However, rather than leave the cave to be gradually erased from public consciousness, the French Ministry of Culture began the intensive project of creating an exact replica. Completed and opened in 1983, Lascaux II is located 200 meters from the original (near the town of Montignac) and is comprised of the main chambers of the cave, with the accuracy of the replicated paintings measured down to millimeters. Today, Lascaux II continues to function as an anthropological and artistic site, and facilitates teaching, exploration and discovery.
Chalmin, E. “Discovery of Unusual Minerals in Paleolithic Black Pigments from Lascaux (France) and Ekain (Spain).” SLAC PUB (November 2006).
Groeneveld, Emma. “Lascaux Cave.” Ancient History Encyclopedia. Last modified September 6, 2016.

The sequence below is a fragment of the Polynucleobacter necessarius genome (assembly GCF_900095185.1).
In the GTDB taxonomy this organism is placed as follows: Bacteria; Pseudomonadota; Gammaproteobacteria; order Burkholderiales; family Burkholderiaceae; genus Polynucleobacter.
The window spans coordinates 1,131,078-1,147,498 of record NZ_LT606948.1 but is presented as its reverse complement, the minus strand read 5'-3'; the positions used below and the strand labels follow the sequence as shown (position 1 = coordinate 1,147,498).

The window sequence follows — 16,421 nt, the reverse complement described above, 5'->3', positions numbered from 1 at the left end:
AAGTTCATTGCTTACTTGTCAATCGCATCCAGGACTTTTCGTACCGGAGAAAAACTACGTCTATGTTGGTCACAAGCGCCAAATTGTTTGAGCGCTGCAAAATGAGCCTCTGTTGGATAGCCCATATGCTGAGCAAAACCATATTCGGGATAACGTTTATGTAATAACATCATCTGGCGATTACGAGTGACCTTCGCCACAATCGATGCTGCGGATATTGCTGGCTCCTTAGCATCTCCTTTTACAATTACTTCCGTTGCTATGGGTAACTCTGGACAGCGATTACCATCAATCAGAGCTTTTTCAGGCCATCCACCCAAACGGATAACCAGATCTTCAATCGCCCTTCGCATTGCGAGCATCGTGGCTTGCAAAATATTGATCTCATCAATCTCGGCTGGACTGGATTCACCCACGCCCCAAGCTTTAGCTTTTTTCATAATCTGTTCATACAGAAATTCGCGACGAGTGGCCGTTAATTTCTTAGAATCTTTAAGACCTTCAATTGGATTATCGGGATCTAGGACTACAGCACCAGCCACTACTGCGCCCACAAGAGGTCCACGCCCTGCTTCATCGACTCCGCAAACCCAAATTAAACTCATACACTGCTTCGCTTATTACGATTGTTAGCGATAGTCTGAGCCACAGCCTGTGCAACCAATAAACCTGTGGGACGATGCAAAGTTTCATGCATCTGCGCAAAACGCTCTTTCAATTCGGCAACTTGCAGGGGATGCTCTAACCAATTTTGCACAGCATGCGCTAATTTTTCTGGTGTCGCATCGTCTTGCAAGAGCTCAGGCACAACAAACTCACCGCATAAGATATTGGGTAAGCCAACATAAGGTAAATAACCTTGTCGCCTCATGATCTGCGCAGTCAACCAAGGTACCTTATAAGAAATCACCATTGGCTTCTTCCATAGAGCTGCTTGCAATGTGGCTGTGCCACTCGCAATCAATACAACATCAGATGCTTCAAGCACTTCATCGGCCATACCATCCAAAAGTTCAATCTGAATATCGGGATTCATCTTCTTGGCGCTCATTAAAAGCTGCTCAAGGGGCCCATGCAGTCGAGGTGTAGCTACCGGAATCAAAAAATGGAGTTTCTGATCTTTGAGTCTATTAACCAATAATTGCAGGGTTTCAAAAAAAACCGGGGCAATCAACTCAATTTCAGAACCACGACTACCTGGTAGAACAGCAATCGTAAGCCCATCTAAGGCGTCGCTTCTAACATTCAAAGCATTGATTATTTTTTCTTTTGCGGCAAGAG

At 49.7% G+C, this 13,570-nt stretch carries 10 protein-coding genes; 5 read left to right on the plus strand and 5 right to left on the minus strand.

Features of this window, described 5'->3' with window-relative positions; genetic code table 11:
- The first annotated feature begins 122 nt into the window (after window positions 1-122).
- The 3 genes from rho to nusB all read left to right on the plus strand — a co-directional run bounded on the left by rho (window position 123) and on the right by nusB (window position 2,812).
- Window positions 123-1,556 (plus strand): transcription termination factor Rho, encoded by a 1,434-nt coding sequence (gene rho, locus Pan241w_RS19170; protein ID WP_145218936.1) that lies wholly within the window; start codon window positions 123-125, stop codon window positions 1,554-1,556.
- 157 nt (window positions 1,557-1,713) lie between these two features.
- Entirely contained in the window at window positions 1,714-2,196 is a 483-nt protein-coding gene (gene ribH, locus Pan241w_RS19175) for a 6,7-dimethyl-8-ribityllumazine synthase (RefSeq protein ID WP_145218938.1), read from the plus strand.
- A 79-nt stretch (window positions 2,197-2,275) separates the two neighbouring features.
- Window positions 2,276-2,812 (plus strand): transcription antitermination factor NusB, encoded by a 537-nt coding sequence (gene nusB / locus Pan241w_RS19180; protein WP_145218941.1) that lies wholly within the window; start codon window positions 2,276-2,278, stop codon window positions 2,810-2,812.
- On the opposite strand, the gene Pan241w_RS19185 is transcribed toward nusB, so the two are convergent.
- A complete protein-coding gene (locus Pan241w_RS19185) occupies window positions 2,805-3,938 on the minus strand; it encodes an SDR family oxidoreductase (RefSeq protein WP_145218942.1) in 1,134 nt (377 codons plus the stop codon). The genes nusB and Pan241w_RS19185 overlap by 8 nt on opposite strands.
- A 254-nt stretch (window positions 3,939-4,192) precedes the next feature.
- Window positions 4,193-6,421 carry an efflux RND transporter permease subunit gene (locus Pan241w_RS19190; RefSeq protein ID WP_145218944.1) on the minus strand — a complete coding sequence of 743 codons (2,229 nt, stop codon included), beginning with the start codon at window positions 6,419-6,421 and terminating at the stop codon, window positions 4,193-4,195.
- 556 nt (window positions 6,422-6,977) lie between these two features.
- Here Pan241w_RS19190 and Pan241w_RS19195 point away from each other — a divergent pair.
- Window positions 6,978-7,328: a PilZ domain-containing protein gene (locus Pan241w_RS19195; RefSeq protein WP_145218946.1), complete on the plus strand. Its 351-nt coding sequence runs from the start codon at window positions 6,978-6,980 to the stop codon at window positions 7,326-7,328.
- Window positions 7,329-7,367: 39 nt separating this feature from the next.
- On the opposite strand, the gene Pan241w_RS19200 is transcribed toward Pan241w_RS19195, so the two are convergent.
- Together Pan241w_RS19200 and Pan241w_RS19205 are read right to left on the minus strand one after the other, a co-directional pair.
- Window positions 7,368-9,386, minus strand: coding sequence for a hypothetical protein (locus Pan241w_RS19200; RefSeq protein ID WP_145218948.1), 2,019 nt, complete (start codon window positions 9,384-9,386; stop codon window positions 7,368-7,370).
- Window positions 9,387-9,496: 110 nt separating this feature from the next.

“Lascaux Cave and Early Cave Art.” Factsanddetails.com. Last modified September 2018.
“Lascaux Cave Paintings.” Encyclopedia of Stone Age Art. Accessed July 19, 2019.
Lawson, Andrew A. ““Painted Caves: Palaeolithic Rock Art in Western Europe.” Oxford Scholarship Online (March 2015). DOI: 10.1093/acprof:osobl/9780199698226.001.0001.
Looney, Mary Beth. “Hall of Bulls, Lascaux.” Smarthistory. Last modified November 19, 2015.
[i]Troy Lennon, “How a Dog Called Robot Helped Reveal Lascaux’s Prehistoric Art Gallery,” The Daily Telegraph, last modified September 10, 2015.
[ii]“Lascaux Cave and Early Cave Art,” Factsanddetails.com, last modified September 2018.
[iii]E. Chalmin, “Discovery of Unusual Minerals in Paleolithic Black Pigments from Lascaux (France) and Ekain (Spain),” SLAC PUB, November 2006.
[iv]Emma Groeneveld, “Lascaux Cave,” Ancient History Encyclopedia, last modified September 6, 2016.
[vi]Andrew J. Lawson, “Painted Caves: Palaeolithic Rock Art in Western Europe,” Oxford Scholarship Online, March 2015, DOI: 10.1093/acprof:osobl/9780199698226.001.0001.
[vii]Mary Beth Looney, “Hall of Bulls, Lascaux,” Smarthistory, last modified November 19, 2015.
[viii]“Lascaux Cave Paintings,” Encyclopedia of Stone Age Art, accessed July 19, 2019.